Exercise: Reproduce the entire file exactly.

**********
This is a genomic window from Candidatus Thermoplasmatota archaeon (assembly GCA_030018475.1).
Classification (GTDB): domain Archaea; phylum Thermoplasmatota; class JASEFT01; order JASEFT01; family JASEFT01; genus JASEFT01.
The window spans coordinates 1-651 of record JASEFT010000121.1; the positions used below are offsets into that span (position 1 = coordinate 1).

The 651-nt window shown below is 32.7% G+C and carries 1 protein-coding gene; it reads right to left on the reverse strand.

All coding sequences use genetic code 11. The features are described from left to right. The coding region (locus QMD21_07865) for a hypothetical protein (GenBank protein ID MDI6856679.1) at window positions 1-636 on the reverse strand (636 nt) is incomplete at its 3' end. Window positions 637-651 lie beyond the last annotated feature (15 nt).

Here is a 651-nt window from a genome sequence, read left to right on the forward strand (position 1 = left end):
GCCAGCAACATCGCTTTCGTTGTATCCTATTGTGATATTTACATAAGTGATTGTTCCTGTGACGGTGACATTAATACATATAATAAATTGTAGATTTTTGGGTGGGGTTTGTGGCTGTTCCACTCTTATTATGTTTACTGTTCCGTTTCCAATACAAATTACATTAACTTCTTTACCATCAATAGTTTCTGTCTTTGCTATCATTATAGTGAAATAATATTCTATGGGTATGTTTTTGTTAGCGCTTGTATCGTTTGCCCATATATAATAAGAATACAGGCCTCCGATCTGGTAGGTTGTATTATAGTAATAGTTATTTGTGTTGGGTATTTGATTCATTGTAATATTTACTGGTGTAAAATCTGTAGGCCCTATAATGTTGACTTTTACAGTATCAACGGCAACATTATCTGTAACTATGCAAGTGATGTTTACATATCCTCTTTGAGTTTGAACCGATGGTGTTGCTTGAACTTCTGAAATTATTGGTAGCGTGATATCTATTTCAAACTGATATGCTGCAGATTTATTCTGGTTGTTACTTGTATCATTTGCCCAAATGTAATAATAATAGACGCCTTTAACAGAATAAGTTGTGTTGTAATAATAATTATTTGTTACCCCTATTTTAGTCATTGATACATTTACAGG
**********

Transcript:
This is a genomic window from Candidatus Thermoplasmatota archaeon (assembly GCA_030018475.1).
Classification (GTDB): domain Archaea; phylum Thermoplasmatota; class JASEFT01; order JASEFT01; family JASEFT01; genus JASEFT01.
The window spans coordinates 1-651 of record JASEFT010000121.1; the positions used below are offsets into that span (position 1 = coordinate 1).

The 651-nt window shown below is 32.7% G+C and carries 1 protein-coding gene; it reads right to left on the reverse strand.

All coding sequences use genetic code 11. The features are described from left to right. The coding region (locus QMD21_07865) for a hypothetical protein (GenBank protein ID MDI6856679.1) at window positions 1-636 on the reverse strand (636 nt) is incomplete at its 3' end. Window positions 637-651 lie beyond the last annotated feature (15 nt).

Here is a 651-nt window from a genome sequence, read left to right on the forward strand (position 1 = left end):
GCCAGCAACATCGCTTTCGTTGTATCCTATTGTGATATTTACATAAGTGATTGTTCCTGTGACGGTGACATTAATACATATAATAAATTGTAGATTTTTGGGTGGGGTTTGTGGCTGTTCCACTCTTATTATGTTTACTGTTCCGTTTCCAATACAAATTACATTAACTTCTTTACCATCAATAGTTTCTGTCTTTGCTATCATTATAGTGAAATAATATTCTATGGGTATGTTTTTGTTAGCGCTTGTATCGTTTGCCCATATATAATAAGAATACAGGCCTCCGATCTGGTAGGTTGTATTATAGTAATAGTTATTTGTGTTGGGTATTTGATTCATTGTAATATTTACTGGTGTAAAATCTGTAGGCCCTATAATGTTGACTTTTACAGTATCAACGGCAACATTATCTGTAACTATGCAAGTGATGTTTACATATCCTCTTTGAGTTTGAACCGATGGTGTTGCTTGAACTTCTGAAATTATTGGTAGCGTGATATCTATTTCAAACTGATATGCTGCAGATTTATTCTGGTTGTTACTTGTATCATTTGCCCAAATGTAATAATAATAGACGCCTTTAACAGAATAAGTTGTGTTGTAATAATAATTATTTGTTACCCCTATTTTAGTCATTGATACATTTACAGG